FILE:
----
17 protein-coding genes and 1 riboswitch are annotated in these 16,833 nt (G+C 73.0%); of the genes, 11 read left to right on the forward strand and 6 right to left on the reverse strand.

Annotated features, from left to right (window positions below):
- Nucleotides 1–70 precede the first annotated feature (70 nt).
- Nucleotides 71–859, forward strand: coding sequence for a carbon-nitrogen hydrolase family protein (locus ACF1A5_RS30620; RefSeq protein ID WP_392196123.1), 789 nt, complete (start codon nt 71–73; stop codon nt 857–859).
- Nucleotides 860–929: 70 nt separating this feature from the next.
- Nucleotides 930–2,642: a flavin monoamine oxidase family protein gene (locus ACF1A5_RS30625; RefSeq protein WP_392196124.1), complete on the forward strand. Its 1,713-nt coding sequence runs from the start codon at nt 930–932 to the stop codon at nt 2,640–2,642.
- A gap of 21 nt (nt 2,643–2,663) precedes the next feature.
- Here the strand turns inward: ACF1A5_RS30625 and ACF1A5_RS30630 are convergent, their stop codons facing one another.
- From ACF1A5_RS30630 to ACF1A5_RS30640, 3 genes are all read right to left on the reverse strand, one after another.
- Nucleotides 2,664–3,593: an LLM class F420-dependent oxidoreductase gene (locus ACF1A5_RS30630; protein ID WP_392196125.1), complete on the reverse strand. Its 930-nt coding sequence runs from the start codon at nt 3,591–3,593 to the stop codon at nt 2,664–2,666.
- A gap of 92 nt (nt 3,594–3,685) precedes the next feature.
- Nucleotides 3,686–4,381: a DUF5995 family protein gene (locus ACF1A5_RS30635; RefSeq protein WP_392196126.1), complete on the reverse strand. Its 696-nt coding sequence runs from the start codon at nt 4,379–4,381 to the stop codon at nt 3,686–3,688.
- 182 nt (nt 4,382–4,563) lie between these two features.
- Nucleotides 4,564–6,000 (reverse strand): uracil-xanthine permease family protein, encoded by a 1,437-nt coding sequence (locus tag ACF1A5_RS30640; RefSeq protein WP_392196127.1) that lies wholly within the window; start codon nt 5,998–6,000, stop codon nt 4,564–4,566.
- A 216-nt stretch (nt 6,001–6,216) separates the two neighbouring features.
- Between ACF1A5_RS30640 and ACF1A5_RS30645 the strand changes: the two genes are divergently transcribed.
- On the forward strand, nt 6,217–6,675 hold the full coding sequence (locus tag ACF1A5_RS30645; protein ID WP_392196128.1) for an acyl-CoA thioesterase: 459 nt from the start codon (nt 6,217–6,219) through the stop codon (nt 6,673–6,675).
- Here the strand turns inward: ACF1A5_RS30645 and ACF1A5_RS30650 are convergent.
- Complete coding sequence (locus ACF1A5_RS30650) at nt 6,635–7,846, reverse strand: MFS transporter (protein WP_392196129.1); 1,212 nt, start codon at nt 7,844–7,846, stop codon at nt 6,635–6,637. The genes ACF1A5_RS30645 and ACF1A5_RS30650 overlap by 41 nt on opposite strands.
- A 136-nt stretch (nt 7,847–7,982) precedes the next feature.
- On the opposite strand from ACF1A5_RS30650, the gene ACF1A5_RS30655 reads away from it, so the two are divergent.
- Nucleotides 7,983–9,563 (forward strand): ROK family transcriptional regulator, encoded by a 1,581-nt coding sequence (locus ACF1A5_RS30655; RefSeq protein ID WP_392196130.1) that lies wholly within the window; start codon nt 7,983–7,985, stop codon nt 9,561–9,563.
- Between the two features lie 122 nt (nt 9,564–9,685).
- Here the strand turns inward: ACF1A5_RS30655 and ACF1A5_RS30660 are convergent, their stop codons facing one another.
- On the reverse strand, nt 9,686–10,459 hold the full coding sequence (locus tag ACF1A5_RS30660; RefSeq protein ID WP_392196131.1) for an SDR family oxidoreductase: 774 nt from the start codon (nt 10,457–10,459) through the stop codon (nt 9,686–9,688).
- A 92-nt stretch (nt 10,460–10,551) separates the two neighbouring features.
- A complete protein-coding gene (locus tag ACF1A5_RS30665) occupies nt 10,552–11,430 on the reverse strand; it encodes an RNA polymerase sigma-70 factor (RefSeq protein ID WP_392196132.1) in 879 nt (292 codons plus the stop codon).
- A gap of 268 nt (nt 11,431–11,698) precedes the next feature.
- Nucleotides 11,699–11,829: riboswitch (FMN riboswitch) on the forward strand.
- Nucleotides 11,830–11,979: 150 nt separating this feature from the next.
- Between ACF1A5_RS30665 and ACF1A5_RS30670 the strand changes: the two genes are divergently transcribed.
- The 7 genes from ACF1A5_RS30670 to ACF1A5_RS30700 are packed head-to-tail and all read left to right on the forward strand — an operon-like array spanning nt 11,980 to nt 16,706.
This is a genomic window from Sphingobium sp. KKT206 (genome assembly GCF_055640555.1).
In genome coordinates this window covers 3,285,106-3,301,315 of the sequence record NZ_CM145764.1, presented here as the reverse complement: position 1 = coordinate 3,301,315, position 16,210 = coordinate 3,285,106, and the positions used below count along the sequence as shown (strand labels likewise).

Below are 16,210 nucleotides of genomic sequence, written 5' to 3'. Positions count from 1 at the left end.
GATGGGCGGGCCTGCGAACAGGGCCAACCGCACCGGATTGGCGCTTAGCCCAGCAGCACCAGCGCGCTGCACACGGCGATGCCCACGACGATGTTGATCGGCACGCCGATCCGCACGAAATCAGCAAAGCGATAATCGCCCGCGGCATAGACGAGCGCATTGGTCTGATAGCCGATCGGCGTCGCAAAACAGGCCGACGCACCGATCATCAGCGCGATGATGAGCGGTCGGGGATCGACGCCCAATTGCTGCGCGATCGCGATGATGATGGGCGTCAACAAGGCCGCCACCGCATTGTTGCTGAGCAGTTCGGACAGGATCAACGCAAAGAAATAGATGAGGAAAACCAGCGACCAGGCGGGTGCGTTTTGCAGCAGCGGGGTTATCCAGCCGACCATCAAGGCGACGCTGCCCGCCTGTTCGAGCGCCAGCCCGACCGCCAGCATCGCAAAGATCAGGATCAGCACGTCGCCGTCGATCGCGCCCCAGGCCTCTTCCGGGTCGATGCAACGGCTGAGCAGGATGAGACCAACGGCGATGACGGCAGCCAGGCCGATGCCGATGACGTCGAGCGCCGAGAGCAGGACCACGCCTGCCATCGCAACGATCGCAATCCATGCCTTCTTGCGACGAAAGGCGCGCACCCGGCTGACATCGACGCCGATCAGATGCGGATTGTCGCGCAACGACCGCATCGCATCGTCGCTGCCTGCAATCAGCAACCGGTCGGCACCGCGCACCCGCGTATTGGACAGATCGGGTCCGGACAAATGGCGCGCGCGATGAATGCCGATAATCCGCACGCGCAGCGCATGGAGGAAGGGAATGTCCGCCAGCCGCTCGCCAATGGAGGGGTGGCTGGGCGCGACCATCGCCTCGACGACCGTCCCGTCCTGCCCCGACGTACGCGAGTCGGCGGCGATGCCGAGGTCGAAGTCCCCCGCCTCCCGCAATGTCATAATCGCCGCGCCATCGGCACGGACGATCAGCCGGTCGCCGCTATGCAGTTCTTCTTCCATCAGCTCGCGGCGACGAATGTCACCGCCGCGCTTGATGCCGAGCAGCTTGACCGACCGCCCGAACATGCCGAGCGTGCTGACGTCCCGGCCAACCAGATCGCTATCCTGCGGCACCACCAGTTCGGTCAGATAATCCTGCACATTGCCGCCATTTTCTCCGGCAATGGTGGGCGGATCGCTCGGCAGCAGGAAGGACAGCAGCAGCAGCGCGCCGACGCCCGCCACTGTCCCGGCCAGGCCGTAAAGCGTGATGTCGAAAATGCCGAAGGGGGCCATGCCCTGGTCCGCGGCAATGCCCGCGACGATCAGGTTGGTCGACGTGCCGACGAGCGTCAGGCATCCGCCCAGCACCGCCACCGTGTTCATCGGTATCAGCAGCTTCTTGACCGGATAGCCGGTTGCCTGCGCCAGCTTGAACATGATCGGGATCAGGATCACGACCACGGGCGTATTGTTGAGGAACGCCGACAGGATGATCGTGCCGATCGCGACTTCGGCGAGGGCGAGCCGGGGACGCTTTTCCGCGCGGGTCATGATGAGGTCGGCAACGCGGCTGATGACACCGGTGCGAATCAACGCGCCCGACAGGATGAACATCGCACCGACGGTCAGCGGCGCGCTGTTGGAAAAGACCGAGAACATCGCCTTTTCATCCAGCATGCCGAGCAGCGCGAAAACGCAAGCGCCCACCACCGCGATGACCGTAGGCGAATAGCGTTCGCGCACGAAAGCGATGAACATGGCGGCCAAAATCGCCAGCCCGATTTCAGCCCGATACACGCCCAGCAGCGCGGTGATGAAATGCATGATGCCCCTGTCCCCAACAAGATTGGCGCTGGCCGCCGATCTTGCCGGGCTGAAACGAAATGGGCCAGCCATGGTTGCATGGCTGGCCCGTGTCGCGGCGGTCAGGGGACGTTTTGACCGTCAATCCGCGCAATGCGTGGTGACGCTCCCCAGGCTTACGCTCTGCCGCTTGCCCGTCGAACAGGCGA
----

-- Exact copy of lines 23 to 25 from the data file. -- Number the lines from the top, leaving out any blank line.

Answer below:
- Between the two features lie 122 nt (nt 9,564–9,685).
- Here the strand turns inward: ACF1A5_RS30655 and ACF1A5_RS30660 are convergent, their stop codons facing one another.
- On the reverse strand, nt 9,686–10,459 hold the full coding sequence (locus tag ACF1A5_RS30660; RefSeq protein ID WP_392196131.1) for an SDR family oxidoreductase: 774 nt from the start codon (nt 10,457–10,459) through the stop codon (nt 9,686–9,688).